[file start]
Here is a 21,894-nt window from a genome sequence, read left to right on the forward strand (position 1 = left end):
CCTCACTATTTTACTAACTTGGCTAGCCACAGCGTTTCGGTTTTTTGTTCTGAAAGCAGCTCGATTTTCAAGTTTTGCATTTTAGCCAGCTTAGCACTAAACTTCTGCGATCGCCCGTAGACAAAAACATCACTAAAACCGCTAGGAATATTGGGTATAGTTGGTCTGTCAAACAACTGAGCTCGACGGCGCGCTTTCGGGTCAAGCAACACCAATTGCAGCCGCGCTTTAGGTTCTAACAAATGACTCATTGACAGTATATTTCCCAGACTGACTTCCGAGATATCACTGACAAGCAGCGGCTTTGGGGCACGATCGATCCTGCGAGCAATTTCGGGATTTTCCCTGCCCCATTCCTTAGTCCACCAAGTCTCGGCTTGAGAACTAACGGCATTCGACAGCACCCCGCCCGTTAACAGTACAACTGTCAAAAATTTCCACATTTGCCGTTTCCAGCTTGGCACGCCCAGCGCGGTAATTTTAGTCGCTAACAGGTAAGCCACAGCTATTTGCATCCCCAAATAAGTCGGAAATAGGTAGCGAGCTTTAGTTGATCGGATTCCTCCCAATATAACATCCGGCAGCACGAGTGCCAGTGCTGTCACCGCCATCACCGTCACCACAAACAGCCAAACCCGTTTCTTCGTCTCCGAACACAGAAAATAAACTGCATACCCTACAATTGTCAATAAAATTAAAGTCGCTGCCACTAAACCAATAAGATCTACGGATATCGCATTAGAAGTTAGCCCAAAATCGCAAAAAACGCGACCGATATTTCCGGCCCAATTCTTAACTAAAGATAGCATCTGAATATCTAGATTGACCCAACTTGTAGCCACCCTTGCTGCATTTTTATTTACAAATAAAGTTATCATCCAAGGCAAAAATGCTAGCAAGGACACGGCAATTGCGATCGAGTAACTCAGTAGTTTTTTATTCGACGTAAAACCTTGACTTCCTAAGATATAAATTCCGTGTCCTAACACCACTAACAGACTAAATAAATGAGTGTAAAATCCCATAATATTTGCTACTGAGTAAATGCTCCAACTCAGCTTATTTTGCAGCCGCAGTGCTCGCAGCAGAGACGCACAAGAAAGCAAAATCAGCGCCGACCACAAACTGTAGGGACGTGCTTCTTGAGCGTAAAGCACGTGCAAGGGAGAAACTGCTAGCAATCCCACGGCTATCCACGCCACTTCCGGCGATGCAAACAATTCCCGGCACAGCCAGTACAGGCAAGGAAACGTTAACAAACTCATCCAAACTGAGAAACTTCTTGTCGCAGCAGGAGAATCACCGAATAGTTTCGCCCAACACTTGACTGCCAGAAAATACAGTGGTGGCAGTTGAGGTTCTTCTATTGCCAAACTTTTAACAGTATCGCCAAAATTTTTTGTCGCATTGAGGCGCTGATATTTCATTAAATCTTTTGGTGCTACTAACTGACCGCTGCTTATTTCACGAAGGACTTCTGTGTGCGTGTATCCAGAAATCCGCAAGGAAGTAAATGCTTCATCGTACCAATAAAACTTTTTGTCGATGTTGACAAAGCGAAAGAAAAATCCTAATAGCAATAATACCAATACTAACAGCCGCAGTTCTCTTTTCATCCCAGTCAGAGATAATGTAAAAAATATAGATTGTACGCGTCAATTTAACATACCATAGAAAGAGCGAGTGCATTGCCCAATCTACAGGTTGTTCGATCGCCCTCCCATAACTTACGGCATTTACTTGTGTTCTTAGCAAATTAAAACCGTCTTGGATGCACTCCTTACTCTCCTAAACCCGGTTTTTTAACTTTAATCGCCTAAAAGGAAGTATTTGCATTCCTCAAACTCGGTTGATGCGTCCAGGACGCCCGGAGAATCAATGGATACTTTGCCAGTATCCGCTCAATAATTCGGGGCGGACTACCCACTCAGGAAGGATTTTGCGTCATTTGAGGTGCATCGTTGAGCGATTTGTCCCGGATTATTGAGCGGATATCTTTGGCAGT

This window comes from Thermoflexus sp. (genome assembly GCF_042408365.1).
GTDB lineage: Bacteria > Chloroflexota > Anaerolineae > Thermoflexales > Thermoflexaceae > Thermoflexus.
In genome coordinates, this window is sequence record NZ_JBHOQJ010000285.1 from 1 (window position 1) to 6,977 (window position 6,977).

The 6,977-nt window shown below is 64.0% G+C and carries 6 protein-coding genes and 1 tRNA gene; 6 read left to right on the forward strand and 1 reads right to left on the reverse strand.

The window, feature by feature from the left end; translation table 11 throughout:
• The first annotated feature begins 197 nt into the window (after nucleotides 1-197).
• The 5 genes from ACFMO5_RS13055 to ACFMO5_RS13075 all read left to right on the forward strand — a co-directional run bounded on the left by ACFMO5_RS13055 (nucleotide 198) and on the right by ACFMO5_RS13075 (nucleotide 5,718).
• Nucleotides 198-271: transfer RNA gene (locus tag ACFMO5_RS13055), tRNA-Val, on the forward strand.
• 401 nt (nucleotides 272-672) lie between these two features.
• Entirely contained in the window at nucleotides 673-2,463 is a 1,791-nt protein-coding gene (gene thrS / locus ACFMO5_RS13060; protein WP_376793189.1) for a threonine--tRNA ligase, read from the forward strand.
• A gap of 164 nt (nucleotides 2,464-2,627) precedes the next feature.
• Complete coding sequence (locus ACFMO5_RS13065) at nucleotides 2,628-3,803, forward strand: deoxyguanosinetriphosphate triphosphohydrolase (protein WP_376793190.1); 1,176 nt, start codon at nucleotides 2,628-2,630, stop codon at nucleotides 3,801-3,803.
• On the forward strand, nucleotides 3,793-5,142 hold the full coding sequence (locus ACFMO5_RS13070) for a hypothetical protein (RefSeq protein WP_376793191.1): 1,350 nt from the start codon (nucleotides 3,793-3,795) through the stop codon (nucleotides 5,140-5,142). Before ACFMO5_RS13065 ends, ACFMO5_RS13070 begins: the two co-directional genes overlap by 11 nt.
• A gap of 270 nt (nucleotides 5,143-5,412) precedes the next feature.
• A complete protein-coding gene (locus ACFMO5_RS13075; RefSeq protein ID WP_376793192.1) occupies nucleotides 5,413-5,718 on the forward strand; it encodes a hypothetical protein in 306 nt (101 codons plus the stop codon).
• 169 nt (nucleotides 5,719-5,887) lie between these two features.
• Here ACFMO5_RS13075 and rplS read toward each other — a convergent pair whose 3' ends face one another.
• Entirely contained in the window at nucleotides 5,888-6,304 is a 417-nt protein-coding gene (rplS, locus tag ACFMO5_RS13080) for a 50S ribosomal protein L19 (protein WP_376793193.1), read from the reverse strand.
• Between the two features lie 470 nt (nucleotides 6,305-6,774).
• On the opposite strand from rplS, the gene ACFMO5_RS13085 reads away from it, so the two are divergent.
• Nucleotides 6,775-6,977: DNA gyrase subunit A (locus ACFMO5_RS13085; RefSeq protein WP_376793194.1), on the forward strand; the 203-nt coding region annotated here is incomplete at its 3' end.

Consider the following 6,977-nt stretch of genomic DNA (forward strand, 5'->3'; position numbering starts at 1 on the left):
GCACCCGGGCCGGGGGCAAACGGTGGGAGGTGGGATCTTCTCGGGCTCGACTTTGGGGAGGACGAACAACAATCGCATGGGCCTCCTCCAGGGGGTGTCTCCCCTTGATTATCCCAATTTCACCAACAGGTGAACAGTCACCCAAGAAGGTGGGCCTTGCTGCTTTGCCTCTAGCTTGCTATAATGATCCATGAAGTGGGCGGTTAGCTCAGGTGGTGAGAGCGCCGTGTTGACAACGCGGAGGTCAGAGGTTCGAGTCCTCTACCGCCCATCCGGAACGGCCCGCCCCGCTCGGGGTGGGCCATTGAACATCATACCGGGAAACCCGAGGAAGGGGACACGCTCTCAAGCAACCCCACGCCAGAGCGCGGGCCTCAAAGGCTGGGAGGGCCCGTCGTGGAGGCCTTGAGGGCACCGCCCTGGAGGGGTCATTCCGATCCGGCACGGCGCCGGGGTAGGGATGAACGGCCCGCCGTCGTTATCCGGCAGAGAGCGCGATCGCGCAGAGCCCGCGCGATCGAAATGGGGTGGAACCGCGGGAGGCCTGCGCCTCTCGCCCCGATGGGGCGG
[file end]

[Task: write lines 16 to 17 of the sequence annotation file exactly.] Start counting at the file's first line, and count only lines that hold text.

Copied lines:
• A gap of 270 nt (nucleotides 5,143-5,412) precedes the next feature.
• A complete protein-coding gene (locus ACFMO5_RS13075; RefSeq protein ID WP_376793192.1) occupies nucleotides 5,413-5,718 on the forward strand; it encodes a hypothetical protein in 306 nt (101 codons plus the stop codon).